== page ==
A Laymen’s Commentary on the Smalcald Articles: Sin

This is part 7 of 9 in the series A Laymen's Commentary on the Smalcald Articles

THE THIRD PART OF THE ARTICLES.

Concerning the following articles we may [will be able to] treat with learned and reasonable men, or among ourselves. The Pope and his [the Papal] government do not care much about these. For with them conscience is nothing, but money, [glory] honors, power are [to them] everything.

If the previous four articles are accepted by the council or at least if the discussion can get beyond them, then the following articles can be discussed with those who have cooler heads and are learned.  Luther is pessimistic about that being the case, yet he goes on to write Part III.  In this part he will walk through the rest of Christian faith, confessing what he has taught and what the Lutherans believe.

Part III, Article I. Of Sin

1] Here we must confess, as Paul says in Rom. 5:12, that sin originated [and entered the world] from one man Adam, by whose disobedience all men were made sinners, [and] subject to death and the devil. This is called original or capital sin.

Sin entered the world by one man Adam.  With that sin it brought death to all of creation and made us subjects of Satan.  This is the curse of original sin. This fact alone rules out evolution as a possibility for Christians as evolution only works by death and death did not exist until Adam fell.  Not only that but it is almost impossible to have a single Adam be the origin of an entire species in evolutionary theory as evolution is a gradual process.  Thus Justification itself breaks down if original sin does not exist and Adam is not its origin (Romans 5:12-21).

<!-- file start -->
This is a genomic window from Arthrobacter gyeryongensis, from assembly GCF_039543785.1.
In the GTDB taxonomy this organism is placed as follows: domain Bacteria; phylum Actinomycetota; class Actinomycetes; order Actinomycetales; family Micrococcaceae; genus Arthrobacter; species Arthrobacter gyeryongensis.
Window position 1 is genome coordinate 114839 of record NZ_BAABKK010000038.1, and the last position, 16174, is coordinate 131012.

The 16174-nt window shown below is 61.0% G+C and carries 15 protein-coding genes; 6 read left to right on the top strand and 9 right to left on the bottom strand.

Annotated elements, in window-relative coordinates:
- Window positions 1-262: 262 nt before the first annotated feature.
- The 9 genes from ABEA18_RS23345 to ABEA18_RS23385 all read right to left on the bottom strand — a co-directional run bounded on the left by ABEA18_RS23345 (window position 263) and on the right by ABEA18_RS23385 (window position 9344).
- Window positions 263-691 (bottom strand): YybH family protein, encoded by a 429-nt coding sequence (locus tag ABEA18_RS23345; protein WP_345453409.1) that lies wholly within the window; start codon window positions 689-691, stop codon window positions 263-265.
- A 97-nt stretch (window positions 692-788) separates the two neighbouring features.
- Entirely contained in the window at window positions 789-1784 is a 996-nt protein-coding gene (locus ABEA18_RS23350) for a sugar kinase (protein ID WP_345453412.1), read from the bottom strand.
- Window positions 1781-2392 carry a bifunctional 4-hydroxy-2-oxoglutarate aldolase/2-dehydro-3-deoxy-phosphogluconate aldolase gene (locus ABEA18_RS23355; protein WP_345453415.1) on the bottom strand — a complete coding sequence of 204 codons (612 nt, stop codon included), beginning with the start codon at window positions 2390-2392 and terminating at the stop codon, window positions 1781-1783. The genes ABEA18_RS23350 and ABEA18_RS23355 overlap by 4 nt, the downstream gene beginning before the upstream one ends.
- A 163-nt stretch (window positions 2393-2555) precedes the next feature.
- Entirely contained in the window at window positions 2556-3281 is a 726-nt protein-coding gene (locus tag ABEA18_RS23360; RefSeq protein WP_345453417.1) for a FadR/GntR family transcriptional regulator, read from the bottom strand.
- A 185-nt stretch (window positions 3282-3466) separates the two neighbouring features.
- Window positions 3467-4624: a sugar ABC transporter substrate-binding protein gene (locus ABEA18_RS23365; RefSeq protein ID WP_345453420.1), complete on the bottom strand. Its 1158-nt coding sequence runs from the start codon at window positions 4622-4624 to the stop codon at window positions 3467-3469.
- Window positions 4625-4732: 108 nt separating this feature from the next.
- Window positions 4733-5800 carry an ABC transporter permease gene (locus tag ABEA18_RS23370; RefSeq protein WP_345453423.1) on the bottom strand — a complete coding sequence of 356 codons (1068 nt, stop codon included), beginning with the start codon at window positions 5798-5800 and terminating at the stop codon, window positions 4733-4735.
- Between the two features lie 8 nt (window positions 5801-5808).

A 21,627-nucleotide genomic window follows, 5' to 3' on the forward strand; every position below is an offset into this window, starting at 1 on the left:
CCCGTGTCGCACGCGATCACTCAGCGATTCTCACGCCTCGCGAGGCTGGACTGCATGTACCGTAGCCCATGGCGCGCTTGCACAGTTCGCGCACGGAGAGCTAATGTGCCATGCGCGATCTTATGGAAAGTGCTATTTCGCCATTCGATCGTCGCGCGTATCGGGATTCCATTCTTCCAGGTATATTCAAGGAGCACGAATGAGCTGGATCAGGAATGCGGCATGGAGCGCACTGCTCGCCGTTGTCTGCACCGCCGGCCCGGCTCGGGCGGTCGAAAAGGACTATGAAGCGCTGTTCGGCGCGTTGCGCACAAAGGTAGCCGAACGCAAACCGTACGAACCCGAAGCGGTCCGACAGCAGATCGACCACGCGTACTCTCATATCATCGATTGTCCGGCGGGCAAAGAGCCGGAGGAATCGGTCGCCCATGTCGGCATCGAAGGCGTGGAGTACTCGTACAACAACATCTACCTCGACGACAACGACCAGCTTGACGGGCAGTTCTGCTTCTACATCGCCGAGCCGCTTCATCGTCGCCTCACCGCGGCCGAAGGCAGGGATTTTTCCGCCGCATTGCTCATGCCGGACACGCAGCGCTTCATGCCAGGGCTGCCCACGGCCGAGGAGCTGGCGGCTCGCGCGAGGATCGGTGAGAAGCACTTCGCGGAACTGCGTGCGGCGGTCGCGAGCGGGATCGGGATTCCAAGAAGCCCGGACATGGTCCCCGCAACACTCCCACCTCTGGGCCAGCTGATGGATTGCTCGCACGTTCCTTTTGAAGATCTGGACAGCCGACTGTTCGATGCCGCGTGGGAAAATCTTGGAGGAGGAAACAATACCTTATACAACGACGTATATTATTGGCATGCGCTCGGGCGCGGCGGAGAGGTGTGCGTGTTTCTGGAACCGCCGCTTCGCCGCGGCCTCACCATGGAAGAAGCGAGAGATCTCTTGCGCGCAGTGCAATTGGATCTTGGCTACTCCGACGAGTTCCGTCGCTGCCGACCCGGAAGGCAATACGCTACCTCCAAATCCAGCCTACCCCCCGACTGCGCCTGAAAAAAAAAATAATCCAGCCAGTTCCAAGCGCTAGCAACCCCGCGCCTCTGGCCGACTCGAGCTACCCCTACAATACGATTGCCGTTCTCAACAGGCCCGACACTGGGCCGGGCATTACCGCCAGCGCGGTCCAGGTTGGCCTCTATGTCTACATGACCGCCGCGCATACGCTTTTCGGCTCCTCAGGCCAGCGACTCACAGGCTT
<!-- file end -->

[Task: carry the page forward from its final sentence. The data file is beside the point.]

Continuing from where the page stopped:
2] The fruits of this sin are afterwards the evil deeds which are forbidden in the Ten Commandments, such as [distrust] unbelief, false faith, idolatry, to be without the fear of God, presumption [recklessness], despair, blindness [or complete loss of sight], and, in short not to know or regard God; furthermore to lie, to swear by [to abuse] God’s name [to swear falsely], not to pray, not to call upon God, not to regard [to despise or neglect] God’s Word, to be disobedient to parents, to murder, to be unchaste, to steal, to deceive, etc.

Furthermore the fruit of this original sin is further transgressions against the Ten Commandments.  Original Sin is the origin of actual sin.  We sin because we are sinners. It is an ontological state.  This does not mean that humans are sin as will be discussed in the Formula of Concord (Galatians 5:16-26).